Whenever I get a moment to think of myself as a devoted professional in the fashion media, I ponder upon the notion of a ‘fashion library’; a collection of beautiful, informative (or both) books about style, fashion history and stylish individuals. I’m on my way - as of now, I own about 10 books roughly on the topic, including Refinery29’s Style Stalking, Icons of Men’s Style and Fashion Victims, a book curious dedicated to fashion-related disasters in the Victorian era, whose author I recently interviewed. And the library is bound to grow.
In the U.S, the time between Thanksgiving and Christmas is wrapped in a tempting, consumerism-spiked atmosphere. It’s that time of year when gifting yourself with a spa certificate makes perfect sense, and my imagination allows itself to stretch beyond the necessary into the ‘nice to have’. Which brings me back to the notion of a style library - beautiful books cater to my goal of self education, pamper my inner fashionista and compliment my living room when skillfully stacked. It is the holiday gift trifecta. Which books am I planning on buying (or, ahem, be gifted) this year? Here’s the seasonal must-have list.
Why: This came out earlier this year, and prompted new interest in the street style photographer. I avoided buying Alexa Chung's 'It' (which looks about the same), but Garance is a different story.
Why: Not exactly a style book, but ever since discovering Justina Blakeney on Instagram, I'm enchanted by the prospect of embroidered pillows, colorful wallpaper and other bohemian staples. The book seems like a natural progression.
Why: I mean, it's Chloe Sevigny, whose photo I used for Facebook's doppelganger week last year. She's perpetually sleepy, utterly cool and irresistibly stylish. Would some of it rub off on me in the process of reading? Hopefully yes.
Why: I first stumbled upon the Gypset series at a Danish Airbnb. I'm hooked ever since, but yet to purchase a copy. The Style book, in particular, has a very cravable, escapist appeal - I desperately want to be a Gypsetter.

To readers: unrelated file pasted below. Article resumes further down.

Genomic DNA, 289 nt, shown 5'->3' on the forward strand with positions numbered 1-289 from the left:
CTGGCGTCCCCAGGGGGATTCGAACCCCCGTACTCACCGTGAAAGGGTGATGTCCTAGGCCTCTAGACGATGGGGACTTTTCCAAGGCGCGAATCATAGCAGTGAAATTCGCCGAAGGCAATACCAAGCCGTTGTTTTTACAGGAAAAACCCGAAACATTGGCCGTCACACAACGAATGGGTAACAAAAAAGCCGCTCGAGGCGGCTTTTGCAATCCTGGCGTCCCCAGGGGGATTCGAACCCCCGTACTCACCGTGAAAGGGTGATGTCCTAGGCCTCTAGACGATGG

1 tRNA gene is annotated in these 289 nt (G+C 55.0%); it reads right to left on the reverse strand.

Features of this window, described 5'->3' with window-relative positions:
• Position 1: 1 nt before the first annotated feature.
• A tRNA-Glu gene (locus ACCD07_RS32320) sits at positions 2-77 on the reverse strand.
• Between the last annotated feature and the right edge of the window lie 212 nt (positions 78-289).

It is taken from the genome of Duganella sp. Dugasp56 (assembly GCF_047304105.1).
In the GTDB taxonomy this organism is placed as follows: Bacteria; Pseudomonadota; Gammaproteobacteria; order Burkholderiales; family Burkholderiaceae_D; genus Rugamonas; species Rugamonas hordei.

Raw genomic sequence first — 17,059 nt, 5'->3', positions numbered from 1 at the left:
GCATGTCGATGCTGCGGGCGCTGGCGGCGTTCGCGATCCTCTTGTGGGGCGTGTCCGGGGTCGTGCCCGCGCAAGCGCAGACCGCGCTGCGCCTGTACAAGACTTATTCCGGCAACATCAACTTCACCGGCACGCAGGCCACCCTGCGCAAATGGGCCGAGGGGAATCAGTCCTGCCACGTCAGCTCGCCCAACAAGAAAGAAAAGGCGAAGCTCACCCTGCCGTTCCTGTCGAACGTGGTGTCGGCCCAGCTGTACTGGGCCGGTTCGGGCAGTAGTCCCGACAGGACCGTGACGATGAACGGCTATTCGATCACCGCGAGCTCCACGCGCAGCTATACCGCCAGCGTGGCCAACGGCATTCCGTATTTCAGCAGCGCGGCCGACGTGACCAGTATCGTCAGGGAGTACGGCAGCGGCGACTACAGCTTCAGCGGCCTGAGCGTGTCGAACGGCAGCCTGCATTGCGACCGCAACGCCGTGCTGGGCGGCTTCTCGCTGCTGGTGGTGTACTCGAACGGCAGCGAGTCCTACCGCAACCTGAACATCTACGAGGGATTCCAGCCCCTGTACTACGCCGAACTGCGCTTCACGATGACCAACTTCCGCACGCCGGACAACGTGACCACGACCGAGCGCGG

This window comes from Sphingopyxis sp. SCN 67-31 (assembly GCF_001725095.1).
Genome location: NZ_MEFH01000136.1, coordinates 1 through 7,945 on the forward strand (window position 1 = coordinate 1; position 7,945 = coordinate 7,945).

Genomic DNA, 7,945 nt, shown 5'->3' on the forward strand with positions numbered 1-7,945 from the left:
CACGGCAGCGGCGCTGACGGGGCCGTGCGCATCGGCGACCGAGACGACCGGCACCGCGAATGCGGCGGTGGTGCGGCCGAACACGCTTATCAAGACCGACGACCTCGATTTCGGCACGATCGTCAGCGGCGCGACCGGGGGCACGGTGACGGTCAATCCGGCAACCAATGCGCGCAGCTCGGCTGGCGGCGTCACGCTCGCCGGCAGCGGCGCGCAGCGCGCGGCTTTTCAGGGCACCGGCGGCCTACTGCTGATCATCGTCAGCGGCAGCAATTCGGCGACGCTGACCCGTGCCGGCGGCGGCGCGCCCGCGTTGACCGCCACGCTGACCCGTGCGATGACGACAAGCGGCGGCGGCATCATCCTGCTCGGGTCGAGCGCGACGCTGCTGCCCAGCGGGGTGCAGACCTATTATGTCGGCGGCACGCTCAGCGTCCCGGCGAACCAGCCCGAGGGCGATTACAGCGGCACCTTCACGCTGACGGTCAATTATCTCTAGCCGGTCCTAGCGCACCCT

Why: Blame it on Solange's videos and Trevor Struuman's Instagram. Despite looking like one of those coffee table decorators, Haute Africa actually contains art photography, essays and lots of quirk. I needed it as soon as I saw it.
Why: Amy Odell is witty and talented, and a fellow journalist. Besides, having been to a couple of Fashion Weeks, this should be amusing and educational at once. Fashion books, you know, are not all pictures and beautiful covers.
Feel inspired to grow your own? Here are a few tips:
1. Don’t feel obligated to go straight to the basics, such as history, designer biographies and serious mega-titles. A good fashion library is diverse and most importantly, fun for you to browse.
2. Avoid ‘gimmicky’ amateur books like 50 best LBDs or fade-away, of-the-moment tomes such as Alexander McQueen. A library built to last deserves better.
3. Invest in quality books that group, or interestingly sum up, a cool topic, such as American Beauty or A Matter of Fashion: 20 Iconic Items that Changed the History of Style. I have the wonderful Women in Clothes and Fashion Box: The Immortal Icons of Style - such books expand your horizons in a fun, lightweight manner.
4. And - add quirk. Once, I found a book awesomely titled Hurrah For the Bra - it was a pop-up about the history of bras! Of course I bought it. Look for your own private Bra Book.